Bud Dashiell and Travis Edmonson are best remembered today as Bud & Travis, the popular folk duo whose superior musicianship and rapid-fire wit wowed live audiences in colleges, clubs and auditoriums from 1958-1965, and who inspired such diverse talents as the Smothers Brothers and Linda Ronstadt. During that span they recorded eight original albums for Liberty Records (plus two “greatest hits” collections) and appeared on compilation LP’s, but they also rounded out their discographies with solo work.
The solo stuff came primarily during an 18-month hiatus from performing together, a frustrating time for their many fans that lasted from late 1961 through early 1963. During the break, Edmonson produced two albums; Travis On Cue for Horizon Records (recorded live in 1962 at The Troubador) and Travis on His Own (1963) for Reprise. On Cue was later reissued (minus three cuts) by Tradition Records as Travelin’ With Travis.
Dashiell recorded two LPs in that same period, working with C. Carson Parks and Bernie Armstrong, Jr. on Bud Dashiell and the Kinsmen (1961), and Armstrong and Everit Herter for Bud Dashiell and The Kinsmen Sing Everybody’s Hits (recorded live in December 1961 at Glendale College).
Three years after he and Edmonson parted ways for the second and final time, he recorded a truly solo LP for Warner, I Think It’s Gonna Rain Today (1968).
After he and Travis made the decision to go their separate ways in 1961, Bud promptly hired The Steeltown Two (Carson and Armstrong), whom he had seen perform at The Ice House in Pasadena.
The “Two” had met at the University of Miami in the early 1950s, then were reunited in California near the start of the folk boom. Both had recording experience, having joined Terry Gilkyson for two Easy Riders studio albums for Kapp (Rollin’ in 1960 and Remember the Alamo in 1961) while continuing their duo act in the evenings. Their deal with Dashiell was similar. The Steeltown Two would continue to work as a duo, but would become Kinsmen when they joined Dashiell on stage.
The initial Kinsmen album wasn’t a big departure for Dashiell, for each of the twelve selections would have fit easily into a Bud & Travis set. In fact, one (“I Talk to the Trees”) had already been recorded and released as a single by B&T, and another (“Alma Llanera”) was recorded later by the duo for the Latin Album. Parks and Armstrong were clearly present — both instrumentally and vocally — and occasionally sang a few verses of lead, but this is clearly Dashiell’s album. Foreign language numbers dominate the list, and two are Dashiell solos, with Parks and Armstrong completely absent from both tracks.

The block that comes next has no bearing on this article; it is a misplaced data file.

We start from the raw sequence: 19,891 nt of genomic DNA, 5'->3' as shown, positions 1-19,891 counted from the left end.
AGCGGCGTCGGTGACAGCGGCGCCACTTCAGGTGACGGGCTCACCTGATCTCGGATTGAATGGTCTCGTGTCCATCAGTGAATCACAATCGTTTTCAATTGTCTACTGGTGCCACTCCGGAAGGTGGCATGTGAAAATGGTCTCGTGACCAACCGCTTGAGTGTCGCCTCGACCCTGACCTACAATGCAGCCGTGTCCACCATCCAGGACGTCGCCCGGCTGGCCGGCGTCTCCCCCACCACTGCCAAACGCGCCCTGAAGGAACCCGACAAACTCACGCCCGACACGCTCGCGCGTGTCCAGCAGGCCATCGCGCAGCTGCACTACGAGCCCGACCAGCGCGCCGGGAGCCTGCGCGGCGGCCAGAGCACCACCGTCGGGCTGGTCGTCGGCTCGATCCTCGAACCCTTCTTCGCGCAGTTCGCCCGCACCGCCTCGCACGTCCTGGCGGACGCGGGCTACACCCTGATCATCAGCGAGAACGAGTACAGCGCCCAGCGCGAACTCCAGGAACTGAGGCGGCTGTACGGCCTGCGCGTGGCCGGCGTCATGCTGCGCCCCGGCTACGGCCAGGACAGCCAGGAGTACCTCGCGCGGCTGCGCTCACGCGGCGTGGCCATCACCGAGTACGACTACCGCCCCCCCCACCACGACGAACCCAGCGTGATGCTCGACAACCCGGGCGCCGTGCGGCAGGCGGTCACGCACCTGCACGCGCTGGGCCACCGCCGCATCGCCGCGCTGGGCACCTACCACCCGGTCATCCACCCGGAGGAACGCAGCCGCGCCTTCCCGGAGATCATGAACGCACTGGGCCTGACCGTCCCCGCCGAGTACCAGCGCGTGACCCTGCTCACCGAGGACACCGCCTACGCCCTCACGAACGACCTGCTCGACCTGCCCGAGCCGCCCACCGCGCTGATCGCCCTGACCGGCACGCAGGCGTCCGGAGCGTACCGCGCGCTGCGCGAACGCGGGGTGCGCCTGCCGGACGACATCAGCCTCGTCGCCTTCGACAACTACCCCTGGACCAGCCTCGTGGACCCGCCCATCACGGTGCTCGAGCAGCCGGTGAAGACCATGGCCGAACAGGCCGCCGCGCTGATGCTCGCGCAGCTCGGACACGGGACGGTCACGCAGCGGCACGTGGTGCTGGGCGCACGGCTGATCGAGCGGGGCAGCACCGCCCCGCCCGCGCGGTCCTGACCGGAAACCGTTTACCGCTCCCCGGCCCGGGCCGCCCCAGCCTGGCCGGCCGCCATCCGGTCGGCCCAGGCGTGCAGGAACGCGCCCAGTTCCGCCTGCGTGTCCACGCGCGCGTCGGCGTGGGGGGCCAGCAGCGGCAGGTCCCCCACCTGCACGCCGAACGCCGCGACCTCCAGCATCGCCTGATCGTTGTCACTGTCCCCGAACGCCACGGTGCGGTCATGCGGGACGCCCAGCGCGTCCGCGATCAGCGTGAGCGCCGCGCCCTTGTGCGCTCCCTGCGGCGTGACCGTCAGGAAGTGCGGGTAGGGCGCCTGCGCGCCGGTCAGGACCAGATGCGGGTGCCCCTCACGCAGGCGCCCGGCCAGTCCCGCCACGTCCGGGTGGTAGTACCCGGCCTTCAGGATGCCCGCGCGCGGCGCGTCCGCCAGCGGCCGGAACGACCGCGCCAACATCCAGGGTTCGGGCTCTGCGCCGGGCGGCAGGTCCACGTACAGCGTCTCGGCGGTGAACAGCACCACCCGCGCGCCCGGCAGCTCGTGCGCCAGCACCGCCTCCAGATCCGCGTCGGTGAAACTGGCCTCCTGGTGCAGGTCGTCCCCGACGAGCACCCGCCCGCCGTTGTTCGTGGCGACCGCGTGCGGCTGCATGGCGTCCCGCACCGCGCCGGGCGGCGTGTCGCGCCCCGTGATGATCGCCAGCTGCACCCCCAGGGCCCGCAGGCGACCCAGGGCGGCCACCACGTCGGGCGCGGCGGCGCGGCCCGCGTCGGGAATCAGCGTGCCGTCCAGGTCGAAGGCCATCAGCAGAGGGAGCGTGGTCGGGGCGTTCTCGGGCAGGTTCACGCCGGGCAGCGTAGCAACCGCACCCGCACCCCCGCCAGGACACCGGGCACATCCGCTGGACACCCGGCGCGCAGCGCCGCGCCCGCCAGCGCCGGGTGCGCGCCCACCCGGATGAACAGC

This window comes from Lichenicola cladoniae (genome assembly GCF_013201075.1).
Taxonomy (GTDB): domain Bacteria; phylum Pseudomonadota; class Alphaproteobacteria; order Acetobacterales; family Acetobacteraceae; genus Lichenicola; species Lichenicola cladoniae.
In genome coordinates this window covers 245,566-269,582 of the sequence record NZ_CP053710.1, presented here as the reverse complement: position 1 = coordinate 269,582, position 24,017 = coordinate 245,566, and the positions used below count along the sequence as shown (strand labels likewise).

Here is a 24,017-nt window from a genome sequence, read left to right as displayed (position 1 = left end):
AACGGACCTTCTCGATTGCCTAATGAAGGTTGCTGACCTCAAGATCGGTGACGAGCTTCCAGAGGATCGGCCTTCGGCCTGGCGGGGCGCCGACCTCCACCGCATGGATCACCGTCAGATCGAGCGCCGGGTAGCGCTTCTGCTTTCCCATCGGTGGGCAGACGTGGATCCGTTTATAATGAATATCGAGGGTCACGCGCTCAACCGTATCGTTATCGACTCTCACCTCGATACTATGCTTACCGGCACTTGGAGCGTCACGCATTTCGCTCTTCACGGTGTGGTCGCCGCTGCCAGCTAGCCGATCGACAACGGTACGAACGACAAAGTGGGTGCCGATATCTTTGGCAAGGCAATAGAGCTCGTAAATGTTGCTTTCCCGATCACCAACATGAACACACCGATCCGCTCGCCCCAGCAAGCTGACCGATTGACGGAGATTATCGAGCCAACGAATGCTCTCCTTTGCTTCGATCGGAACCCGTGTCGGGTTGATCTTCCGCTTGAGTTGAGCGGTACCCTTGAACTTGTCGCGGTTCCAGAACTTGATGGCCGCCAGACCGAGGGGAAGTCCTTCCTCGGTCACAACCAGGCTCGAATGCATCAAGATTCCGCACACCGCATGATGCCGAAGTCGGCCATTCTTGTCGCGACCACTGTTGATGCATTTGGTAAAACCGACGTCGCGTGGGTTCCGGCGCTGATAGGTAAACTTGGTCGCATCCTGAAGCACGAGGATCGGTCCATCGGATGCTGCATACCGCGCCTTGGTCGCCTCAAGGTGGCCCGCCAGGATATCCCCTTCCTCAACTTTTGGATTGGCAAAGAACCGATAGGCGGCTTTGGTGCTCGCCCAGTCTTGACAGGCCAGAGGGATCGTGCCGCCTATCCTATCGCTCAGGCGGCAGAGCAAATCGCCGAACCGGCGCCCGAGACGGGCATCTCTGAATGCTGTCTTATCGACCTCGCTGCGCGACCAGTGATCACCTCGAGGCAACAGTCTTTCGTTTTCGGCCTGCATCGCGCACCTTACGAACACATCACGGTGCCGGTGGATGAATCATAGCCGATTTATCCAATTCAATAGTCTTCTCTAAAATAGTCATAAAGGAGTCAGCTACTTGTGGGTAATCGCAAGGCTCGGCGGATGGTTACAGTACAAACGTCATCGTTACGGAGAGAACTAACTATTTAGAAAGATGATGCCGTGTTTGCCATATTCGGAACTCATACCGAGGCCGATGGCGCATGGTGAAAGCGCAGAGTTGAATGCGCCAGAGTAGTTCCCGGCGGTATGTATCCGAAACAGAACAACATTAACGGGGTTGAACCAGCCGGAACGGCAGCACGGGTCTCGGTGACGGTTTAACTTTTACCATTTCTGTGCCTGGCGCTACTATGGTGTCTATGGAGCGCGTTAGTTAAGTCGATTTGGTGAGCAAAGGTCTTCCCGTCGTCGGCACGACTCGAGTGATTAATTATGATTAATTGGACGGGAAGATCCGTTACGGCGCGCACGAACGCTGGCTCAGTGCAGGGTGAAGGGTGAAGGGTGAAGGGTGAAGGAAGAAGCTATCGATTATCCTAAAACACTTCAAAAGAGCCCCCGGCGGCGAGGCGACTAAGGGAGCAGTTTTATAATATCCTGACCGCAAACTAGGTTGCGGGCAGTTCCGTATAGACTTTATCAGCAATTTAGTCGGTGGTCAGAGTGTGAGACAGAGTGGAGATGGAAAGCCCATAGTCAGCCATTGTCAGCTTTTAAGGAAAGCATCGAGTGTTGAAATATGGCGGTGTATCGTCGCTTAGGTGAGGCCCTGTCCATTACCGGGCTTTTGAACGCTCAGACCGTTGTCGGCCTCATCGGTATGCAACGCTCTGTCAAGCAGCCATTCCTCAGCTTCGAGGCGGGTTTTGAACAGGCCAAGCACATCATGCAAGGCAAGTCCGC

- Pom Pa Lom
- Cafe Y Panella
- Far Side of the Hill
- Wars of Germany
- Alma Llanera
- I Talk to the Trees
- Meci Bon Dieu
- She Was Too Good to Me
- Jean and Dinah (Yankee Gone)
- Bald Mountain
- El Preso Numero Nueve
The album sported a testimonial in the form of a reproduced telegram from intellectual comedian Mort Sahl, who had worked a two week stint with the boys that September “for two wonderful weeks in the Tent House Theater in Chicago.”
Of course, it’s what is in the grooves that makes an album, so here are five full length tracks in glorious mono from Bud Dashiell and the Kinsmen. To listen, just click the arrow on each individual player.
First up, a Calypso…the lead track “Pom Pa Lom.”
For those who are familiar with the Bud & Travis catalog, it sounds quite a bit like a B&T arrangement with another vocal stacked in, doesn’t it? Here’s another…the jaunty “Cafe Y Panella.”
The Kinsmen’s arrangement of “Far Side of the Hill” was more up-tempo than the better-known Glenn Yarborough/Limeliters version on their live Tonight: In Person album (RCA Victor LPM/LSP 2272).
To best compare the trio with Bud & Travis, listen to both recordings of “Alma Llanero.” The B&T version may be found on Latin Album.
Finally — perhaps the strongest cut on the LP — the driving “Meci Bon Dieu.”
The studio album Bud Dashiell and the Kinsmen (W/WS-1429) was the final Warner Brothers LP release of 1961, and the live follow-up — Bud Dashiell and the Kinsmen Play Everybody’s Hits (W/WS-1432) — was very nearly the first for 1962. Only Instant Party by the Everly Brothers (W/WS-1430) and Connie by Connie Stevens (W/WS-1431) kept the two Kinsmen LPs from being released back-to-back.
Perhaps Warner was concerned that Dashiell would patch things up sooner than later with former partner Travis Edmonson, and wanted to milk the act for everything they could, or that Bud had always intended the trio to last only so long. Suffice to say that very few groups signed to a major label — even in the era of 2-3 LPs a year by even the top acts — have released two records so closely together.*
Surprisingly, these nearly simultaneous releases took place amidst a group personnel change. C. Carson Parks told the story this way:
“One night, totally unexpected by me, Bud came into The Ice House and told me I was fired. I gathered my wits together, spoke privately to Bernie, saying ‘we joined as a unit; we can leave as a unit!’ Bernie said something in the nature of: ‘I have a wife and kids, etc,’ so I once again went with his plan.”
Ever resilient, Parks partnered with his younger brother, Van Dyke Parks (yes, that Van Dyke Parks), and they both soon gravitated to the Greenwood County Singers — a group built on the New Christy Minstrels “folk chorus” model — that eventually recorded four LPs for Kapp. It was as part of that group that he met Gaile Foote, with whom he formed the duo Carson and Gaile. Although the two didn’t hit it big, it was for THAT act that Parks penned “Something Stupid,” which became a huge hit for Frank and Nancy Sinatra. So you never know where getting fired will lead you.